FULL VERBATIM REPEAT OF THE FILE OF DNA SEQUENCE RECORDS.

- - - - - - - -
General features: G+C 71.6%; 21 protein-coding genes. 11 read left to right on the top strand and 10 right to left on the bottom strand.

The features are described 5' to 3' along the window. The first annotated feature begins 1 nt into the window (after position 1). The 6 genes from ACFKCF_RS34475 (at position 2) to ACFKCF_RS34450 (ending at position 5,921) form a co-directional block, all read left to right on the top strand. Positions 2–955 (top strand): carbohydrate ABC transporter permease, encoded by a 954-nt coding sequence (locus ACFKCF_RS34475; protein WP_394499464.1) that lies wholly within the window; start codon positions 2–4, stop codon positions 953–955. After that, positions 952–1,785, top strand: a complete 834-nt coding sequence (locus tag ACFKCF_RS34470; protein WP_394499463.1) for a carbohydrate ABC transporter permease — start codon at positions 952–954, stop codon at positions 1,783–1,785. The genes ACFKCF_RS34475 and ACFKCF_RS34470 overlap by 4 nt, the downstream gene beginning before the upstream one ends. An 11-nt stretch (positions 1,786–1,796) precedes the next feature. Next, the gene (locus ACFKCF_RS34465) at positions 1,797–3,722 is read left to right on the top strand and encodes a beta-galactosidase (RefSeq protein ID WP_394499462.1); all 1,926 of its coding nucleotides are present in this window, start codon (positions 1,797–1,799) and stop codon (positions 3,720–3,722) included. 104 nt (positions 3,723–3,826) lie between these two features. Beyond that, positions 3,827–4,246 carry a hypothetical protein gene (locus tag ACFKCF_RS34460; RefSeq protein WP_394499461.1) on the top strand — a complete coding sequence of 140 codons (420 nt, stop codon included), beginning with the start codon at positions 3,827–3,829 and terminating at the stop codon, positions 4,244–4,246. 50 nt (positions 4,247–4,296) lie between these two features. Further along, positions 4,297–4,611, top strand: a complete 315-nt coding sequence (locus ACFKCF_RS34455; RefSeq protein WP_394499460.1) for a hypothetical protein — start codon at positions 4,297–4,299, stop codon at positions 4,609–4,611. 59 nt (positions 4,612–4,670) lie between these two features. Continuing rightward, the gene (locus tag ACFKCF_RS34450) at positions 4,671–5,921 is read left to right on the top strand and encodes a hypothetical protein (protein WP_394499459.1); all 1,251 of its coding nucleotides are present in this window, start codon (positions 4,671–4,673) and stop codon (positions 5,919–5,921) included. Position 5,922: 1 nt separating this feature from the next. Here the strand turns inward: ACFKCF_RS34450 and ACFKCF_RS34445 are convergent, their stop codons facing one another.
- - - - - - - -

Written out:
General features: G+C 71.6%; 21 protein-coding genes. 11 read left to right on the top strand and 10 right to left on the bottom strand.

The features are described 5' to 3' along the window. The first annotated feature begins 1 nt into the window (after position 1). The 6 genes from ACFKCF_RS34475 (at position 2) to ACFKCF_RS34450 (ending at position 5,921) form a co-directional block, all read left to right on the top strand. Positions 2–955 (top strand): carbohydrate ABC transporter permease, encoded by a 954-nt coding sequence (locus ACFKCF_RS34475; protein WP_394499464.1) that lies wholly within the window; start codon positions 2–4, stop codon positions 953–955. After that, positions 952–1,785, top strand: a complete 834-nt coding sequence (locus tag ACFKCF_RS34470; protein WP_394499463.1) for a carbohydrate ABC transporter permease — start codon at positions 952–954, stop codon at positions 1,783–1,785. The genes ACFKCF_RS34475 and ACFKCF_RS34470 overlap by 4 nt, the downstream gene beginning before the upstream one ends. An 11-nt stretch (positions 1,786–1,796) precedes the next feature. Next, the gene (locus ACFKCF_RS34465) at positions 1,797–3,722 is read left to right on the top strand and encodes a beta-galactosidase (RefSeq protein ID WP_394499462.1); all 1,926 of its coding nucleotides are present in this window, start codon (positions 1,797–1,799) and stop codon (positions 3,720–3,722) included. 104 nt (positions 3,723–3,826) lie between these two features. Beyond that, positions 3,827–4,246 carry a hypothetical protein gene (locus tag ACFKCF_RS34460; RefSeq protein WP_394499461.1) on the top strand — a complete coding sequence of 140 codons (420 nt, stop codon included), beginning with the start codon at positions 3,827–3,829 and terminating at the stop codon, positions 4,244–4,246. 50 nt (positions 4,247–4,296) lie between these two features. Further along, positions 4,297–4,611, top strand: a complete 315-nt coding sequence (locus ACFKCF_RS34455; RefSeq protein WP_394499460.1) for a hypothetical protein — start codon at positions 4,297–4,299, stop codon at positions 4,609–4,611. 59 nt (positions 4,612–4,670) lie between these two features. Continuing rightward, the gene (locus tag ACFKCF_RS34450) at positions 4,671–5,921 is read left to right on the top strand and encodes a hypothetical protein (protein WP_394499459.1); all 1,251 of its coding nucleotides are present in this window, start codon (positions 4,671–4,673) and stop codon (positions 5,919–5,921) included. Position 5,922: 1 nt separating this feature from the next. Here the strand turns inward: ACFKCF_RS34450 and ACFKCF_RS34445 are convergent, their stop codons facing one another.